Thursday, December 1, 2022

HomeUncategorizedSuicide prevention: A psychologist debunks common myths

Suicide prevention: A psychologist debunks common myths

Seek professional help, visit a mental health specialist, psychologist, or psychiatrist. For immediate aid, seek assistance from suicide helplines

According to the World Health Organization (WHO), there are approximately 800,000 deaths by suicide worldwide every year. This means, on average, 1 suicidal attempt every 40 seconds. However, due to some myths around suicide, people usually fail to identify warning signs at the right time and offer support, said Niharika Mehta, psychologist, Hiranandani Hospital Vashi-A Fortis Network Hospital.

Below, she debunks some of such common myths

Myth: People who are suicidal are weak

Fact: Suicide is an attempt to escape physical and emotional pain. People with suicidal tendencies don’t want to die; they want the pain to stop.

Myth: People who attempt suicide are mentally and emotionally disturbed

Fact: Most often, people with a diagnosis of a mental illness think about suicide. But, not all individuals who think about suicide have a mental disorder. Most commonly, depression, anxiety and thoughts of suicide come together. Therefore, attaching such strong labels does nothing but adds to one’s emotional pain.

Myth: People who talk about suicidal intentions are only seeking attention

Fact: It is not easy to talk about your feelings. So when someone says they are thinking about suicide, they have gathered immense courage to voice their thoughts and emotions. They should always be taken seriously. Yes, they are seeking attention as a cry for help; they want someone to notice they are not feeling okay. They should be given all the emotional support they ask for.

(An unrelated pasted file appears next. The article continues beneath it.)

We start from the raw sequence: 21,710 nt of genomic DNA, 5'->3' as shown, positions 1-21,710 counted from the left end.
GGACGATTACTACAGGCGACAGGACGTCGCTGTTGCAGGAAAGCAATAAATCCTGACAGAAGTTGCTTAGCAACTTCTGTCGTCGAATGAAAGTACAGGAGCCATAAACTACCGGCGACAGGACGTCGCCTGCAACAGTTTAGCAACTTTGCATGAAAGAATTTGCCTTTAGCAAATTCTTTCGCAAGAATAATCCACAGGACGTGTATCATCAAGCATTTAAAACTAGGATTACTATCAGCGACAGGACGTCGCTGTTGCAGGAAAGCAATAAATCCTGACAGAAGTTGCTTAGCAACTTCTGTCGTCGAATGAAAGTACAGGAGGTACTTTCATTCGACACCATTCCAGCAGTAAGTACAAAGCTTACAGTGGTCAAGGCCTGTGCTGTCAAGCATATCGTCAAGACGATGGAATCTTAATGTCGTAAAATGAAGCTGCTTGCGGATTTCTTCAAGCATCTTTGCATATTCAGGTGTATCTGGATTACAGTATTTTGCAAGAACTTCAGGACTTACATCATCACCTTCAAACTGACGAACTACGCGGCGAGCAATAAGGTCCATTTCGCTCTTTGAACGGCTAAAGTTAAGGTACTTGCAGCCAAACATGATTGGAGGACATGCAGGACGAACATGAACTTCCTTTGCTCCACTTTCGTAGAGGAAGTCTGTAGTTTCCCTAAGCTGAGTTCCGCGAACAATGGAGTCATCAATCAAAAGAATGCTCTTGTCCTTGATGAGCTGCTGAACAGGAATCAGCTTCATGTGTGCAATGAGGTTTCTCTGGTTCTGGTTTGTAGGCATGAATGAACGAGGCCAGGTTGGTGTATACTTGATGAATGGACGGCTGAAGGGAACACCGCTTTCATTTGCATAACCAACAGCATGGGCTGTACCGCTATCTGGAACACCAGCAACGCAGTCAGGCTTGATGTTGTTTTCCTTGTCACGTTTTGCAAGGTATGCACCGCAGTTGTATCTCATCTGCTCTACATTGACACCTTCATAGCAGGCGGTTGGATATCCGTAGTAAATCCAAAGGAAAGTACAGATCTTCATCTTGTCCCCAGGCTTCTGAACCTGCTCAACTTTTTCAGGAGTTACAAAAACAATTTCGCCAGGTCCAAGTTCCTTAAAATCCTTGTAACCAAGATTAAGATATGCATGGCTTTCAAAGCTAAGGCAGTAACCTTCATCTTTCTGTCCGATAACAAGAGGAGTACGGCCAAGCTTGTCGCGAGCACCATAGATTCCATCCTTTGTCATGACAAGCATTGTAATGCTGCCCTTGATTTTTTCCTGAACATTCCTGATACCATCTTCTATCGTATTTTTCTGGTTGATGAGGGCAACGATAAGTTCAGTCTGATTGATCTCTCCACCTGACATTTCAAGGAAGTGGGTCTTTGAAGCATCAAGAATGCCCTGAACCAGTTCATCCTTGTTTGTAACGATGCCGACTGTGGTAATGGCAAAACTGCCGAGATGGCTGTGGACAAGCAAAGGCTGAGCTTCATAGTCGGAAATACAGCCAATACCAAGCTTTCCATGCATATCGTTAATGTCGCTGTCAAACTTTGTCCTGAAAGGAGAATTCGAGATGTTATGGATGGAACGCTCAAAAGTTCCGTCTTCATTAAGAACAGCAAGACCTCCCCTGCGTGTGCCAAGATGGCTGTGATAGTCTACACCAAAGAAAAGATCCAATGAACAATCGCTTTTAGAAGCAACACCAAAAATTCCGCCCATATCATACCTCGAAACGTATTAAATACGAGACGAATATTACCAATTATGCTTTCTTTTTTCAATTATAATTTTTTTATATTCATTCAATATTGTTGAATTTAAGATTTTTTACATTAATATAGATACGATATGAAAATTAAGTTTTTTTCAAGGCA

Myth: Asking if one is suicidal, triggers the behaviour and encourages an individual

Fact: Thoughts about suicide begin when there is no visible escape or solution to the problem. Most often, these individuals do not want a solution. They only want to be accepted and given support to cope with problems by themselves. So asking about suicidal thoughts does not encourage them to act. It shows that you noticed their pain and you are ready to support them in their difficult time.

WHO also mentions that talking openly about suicide can give an individual “other options or the time to rethink his/her decision, thereby preventing suicide”.

Myth: They never ask for help

Fact: The decision to attempt suicide does not happen overnight. Individuals may not ask for help directly, but the warning signs including mood swings, unusual sleeping patterns, etc are always present. You only need to look for it and do something about it.

What to do?

Seek professional help, visit a mental health specialist, psychologist, or psychiatrist. For immediate aid, seek assistance from suicide helplines.



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